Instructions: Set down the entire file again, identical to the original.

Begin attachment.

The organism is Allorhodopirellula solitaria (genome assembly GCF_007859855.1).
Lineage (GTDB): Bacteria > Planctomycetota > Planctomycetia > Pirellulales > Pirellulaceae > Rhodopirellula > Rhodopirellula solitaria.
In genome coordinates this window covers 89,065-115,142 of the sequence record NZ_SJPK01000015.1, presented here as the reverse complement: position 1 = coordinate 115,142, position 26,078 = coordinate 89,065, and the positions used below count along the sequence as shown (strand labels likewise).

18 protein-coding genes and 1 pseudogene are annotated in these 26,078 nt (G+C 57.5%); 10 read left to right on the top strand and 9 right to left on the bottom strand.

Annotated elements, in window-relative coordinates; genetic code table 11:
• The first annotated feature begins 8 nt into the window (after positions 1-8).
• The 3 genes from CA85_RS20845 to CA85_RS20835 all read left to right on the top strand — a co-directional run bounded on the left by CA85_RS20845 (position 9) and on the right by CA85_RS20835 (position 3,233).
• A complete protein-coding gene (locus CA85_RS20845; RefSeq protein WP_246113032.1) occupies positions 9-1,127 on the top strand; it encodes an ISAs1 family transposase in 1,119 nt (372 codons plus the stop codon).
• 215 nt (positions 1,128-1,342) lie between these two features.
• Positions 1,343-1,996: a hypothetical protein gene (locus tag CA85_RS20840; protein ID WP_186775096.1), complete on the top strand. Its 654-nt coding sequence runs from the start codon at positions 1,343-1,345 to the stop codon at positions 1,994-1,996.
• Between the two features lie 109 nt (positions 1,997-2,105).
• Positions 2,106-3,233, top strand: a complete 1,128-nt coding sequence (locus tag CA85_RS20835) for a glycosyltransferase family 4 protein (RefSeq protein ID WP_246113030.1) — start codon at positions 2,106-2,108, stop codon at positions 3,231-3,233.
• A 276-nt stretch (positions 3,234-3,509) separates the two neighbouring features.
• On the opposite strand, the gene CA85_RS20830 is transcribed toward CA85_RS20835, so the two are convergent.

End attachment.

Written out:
The organism is Allorhodopirellula solitaria (genome assembly GCF_007859855.1).
Lineage (GTDB): Bacteria > Planctomycetota > Planctomycetia > Pirellulales > Pirellulaceae > Rhodopirellula > Rhodopirellula solitaria.
In genome coordinates this window covers 89,065-115,142 of the sequence record NZ_SJPK01000015.1, presented here as the reverse complement: position 1 = coordinate 115,142, position 26,078 = coordinate 89,065, and the positions used below count along the sequence as shown (strand labels likewise).

18 protein-coding genes and 1 pseudogene are annotated in these 26,078 nt (G+C 57.5%); 10 read left to right on the top strand and 9 right to left on the bottom strand.

Annotated elements, in window-relative coordinates; genetic code table 11:
• The first annotated feature begins 8 nt into the window (after positions 1-8).
• The 3 genes from CA85_RS20845 to CA85_RS20835 all read left to right on the top strand — a co-directional run bounded on the left by CA85_RS20845 (position 9) and on the right by CA85_RS20835 (position 3,233).
• A complete protein-coding gene (locus CA85_RS20845; RefSeq protein WP_246113032.1) occupies positions 9-1,127 on the top strand; it encodes an ISAs1 family transposase in 1,119 nt (372 codons plus the stop codon).
• 215 nt (positions 1,128-1,342) lie between these two features.
• Positions 1,343-1,996: a hypothetical protein gene (locus tag CA85_RS20840; protein ID WP_186775096.1), complete on the top strand. Its 654-nt coding sequence runs from the start codon at positions 1,343-1,345 to the stop codon at positions 1,994-1,996.
• Between the two features lie 109 nt (positions 1,997-2,105).
• Positions 2,106-3,233, top strand: a complete 1,128-nt coding sequence (locus tag CA85_RS20835) for a glycosyltransferase family 4 protein (RefSeq protein ID WP_246113030.1) — start codon at positions 2,106-2,108, stop codon at positions 3,231-3,233.
• A 276-nt stretch (positions 3,234-3,509) separates the two neighbouring features.
• On the opposite strand, the gene CA85_RS20830 is transcribed toward CA85_RS20835, so the two are convergent.